Escondido Village housing project moves ahead with revisions
After receiving feedback from the campus community, the university is moving ahead with a project that will add 2,000 new graduate student beds to Escondido Village.
Stanford this week will begin the formal application process to pave the way for the university to construct a new 2,400-bed, four-building graduate student residential complex that was first discussed in October.
After several months meeting with members of the graduate student community, Stanford administrators have determined the project site within Escondido Village, as well as its height and density.
“We listened carefully to the feedback we received from throughout campus and changed the proposal in ways that benefit the project and should ease any concerns people have expressed,” said David Lenox, campus architect. “Given how desperately this housing is needed, we are ready to move forward and submit our proposals.”
The university plans this week to seek approvals from Santa Clara County to redistribute the remaining housing allowed under its General Use Permit to the Escondido Village location and to add 1,450 additional beds to the permit.
Once designs for the graduate student residential complex are complete, the university would then apply later this year for the project-specific architectural and site approvals needed to actually construct the project. Pending the design process and county approvals, construction could begin as soon as this fall. Construction will take place over three years, with the new housing possibly available for occupancy in fall 2019.
The project site abuts Serra Street and Campus Drive, running between Thoburn Court and Escondido Road. Also eventually planned in that area is an improved intersection for Campus Drive and Serra Street.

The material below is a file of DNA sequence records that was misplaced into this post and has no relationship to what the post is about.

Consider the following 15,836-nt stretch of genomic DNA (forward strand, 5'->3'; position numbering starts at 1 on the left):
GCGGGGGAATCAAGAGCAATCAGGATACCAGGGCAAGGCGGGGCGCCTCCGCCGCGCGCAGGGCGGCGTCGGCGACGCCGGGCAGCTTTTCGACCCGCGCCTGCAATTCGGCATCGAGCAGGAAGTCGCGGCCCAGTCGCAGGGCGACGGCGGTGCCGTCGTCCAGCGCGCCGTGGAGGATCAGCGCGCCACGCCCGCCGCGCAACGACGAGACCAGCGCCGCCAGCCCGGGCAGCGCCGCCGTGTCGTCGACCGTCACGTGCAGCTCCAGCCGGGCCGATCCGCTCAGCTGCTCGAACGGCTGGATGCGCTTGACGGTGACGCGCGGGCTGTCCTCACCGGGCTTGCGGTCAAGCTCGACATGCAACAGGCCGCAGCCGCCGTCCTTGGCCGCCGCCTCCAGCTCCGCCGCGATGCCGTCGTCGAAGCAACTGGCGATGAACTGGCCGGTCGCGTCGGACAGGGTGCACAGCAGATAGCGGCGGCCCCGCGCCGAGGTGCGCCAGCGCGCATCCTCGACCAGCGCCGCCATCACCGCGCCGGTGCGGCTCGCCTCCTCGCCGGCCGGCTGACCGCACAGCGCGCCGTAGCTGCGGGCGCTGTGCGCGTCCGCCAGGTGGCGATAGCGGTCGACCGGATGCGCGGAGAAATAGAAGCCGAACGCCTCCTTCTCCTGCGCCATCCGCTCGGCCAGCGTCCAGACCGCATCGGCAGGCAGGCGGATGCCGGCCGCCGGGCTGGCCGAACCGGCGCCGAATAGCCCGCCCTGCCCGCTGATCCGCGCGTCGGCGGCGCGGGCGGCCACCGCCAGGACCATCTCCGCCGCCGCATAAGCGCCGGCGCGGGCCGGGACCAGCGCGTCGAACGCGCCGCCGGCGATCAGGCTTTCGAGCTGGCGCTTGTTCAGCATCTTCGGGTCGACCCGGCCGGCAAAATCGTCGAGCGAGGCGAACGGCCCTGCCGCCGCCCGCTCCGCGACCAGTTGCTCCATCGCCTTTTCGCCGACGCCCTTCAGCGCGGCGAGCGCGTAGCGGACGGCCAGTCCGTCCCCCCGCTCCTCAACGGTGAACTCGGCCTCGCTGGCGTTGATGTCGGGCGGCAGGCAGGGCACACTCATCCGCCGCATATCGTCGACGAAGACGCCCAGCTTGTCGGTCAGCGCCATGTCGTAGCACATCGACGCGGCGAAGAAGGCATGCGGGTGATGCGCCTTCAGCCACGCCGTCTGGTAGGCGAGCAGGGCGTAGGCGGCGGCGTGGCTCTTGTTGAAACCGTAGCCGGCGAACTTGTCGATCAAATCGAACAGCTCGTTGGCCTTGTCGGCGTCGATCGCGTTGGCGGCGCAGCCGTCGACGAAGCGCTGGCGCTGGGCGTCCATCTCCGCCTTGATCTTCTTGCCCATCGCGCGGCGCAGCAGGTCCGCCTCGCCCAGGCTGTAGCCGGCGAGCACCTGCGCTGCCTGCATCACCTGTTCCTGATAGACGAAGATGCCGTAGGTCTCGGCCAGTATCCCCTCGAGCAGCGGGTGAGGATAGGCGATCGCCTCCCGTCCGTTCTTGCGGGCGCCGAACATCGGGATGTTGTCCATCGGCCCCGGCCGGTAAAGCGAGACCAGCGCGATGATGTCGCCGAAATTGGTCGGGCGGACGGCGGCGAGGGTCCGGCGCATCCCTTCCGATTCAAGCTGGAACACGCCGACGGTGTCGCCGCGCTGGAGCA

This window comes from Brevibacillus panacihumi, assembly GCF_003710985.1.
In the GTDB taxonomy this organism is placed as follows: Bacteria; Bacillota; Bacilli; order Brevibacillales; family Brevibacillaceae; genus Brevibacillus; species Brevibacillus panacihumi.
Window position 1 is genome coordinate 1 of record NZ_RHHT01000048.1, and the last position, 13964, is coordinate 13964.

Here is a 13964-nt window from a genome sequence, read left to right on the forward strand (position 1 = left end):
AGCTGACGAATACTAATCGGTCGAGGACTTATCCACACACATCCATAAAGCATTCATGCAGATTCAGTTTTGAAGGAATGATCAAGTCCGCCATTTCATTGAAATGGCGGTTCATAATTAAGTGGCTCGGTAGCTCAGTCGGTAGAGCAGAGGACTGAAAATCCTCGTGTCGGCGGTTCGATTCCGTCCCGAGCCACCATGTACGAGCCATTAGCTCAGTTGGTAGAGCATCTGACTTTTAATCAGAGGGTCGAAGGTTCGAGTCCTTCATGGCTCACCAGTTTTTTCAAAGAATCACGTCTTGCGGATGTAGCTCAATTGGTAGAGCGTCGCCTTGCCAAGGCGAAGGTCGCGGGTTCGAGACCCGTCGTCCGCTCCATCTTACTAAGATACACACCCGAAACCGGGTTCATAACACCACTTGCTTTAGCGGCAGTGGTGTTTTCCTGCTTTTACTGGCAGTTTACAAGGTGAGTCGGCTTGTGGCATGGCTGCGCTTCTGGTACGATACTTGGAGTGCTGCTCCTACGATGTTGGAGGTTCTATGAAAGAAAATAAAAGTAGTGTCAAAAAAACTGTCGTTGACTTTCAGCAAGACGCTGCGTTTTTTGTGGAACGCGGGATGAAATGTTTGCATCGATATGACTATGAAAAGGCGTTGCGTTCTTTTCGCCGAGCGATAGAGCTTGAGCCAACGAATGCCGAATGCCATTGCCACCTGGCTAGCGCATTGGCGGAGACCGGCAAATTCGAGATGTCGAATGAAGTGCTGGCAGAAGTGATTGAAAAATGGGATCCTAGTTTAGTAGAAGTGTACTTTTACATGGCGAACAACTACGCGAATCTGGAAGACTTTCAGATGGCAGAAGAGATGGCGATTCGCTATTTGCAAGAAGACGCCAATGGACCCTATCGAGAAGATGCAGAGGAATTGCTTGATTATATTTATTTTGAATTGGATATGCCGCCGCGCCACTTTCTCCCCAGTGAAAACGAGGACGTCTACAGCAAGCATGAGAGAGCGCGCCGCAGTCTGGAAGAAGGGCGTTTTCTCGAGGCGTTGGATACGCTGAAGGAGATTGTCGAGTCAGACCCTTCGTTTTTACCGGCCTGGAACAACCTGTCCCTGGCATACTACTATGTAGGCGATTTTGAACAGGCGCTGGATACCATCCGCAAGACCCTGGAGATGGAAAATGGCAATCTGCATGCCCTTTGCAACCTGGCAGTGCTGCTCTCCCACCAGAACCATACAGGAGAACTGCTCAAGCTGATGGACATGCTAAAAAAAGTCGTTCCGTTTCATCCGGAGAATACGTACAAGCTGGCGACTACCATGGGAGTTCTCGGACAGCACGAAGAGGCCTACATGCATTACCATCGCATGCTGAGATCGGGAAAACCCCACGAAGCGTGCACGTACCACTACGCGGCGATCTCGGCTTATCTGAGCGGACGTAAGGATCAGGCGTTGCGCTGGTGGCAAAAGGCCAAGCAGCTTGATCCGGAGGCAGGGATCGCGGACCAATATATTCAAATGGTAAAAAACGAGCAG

The site allows the university to accommodate graduate student families in a cluster of housing units with courtyards on the north side of Escondido Village between Serra Street and Stanford Avenue. Graduate students concerned about housing conducive to family life were among the constituencies that met with administrators during the past three months.
Increasing Stanford’s capacity to house more graduate students is a critical university need and has become an urgent priority as rapidly rising rents in the Bay Area have created financial stress for many graduate students. Currently, about 5,700 graduate students live in university-provided housing.
The proposed new buildings will be multistory, ranging from six to 10 stories, similar to current building heights in Escondido Village. They will house primarily single graduate students or couples without children. The complex would replace a number of two-story buildings that now house about 400 students, for a net addition of about 2,000 beds.
Initial design concepts for the buildings include premium studio apartments, two-bedroom apartments and junior studios similar to those now offered in the new Kennedy Graduate Residences complex, also located in Escondido Village. Amenities under consideration include a pub/café/market, exercise spaces, cinema, dance studio, group music practice spaces, study rooms and offices for student housing and graduate life professionals.
Also proposed is the construction of underground parking. Alternate transportation options would also be enhanced for the area, building on a trend among graduate students to own fewer cars. Car sharing, bike spaces and additional Marguerite shuttles are some of the options being explored to serve the new residences.
The university will continue to meet with graduate students and others through the planning and design process to seek feedback on the project.
“We greatly appreciate the amount of time and thought that went into the valuable feedback we received from the graduate community during the initial planning stage of this essential new housing project,” said Shirley Everett, senior associate vice provost for Residential & Dining Enterprises. “We look forward to working with graduate students on planning the common space and community amenities, upgrades to the courtyards and play areas, and relocation logistics.”
While the construction is underway, the university proposes to relocate affected graduate students. Single students will be relocated to other Stanford housing, and families will be moved to similar clusters of housing within Escondido Village that surround courtyards important to those with children. Some families will move to upgraded housing east of Mirrielees and close to Bing Nursery School, Pepper Tree House and Escondido Elementary School. There, the university plans to create spaces for child play and family community gathering in that area, plant a landscaped buffer, add playground and sandbox equipment and install low fences to separate small yards from streets.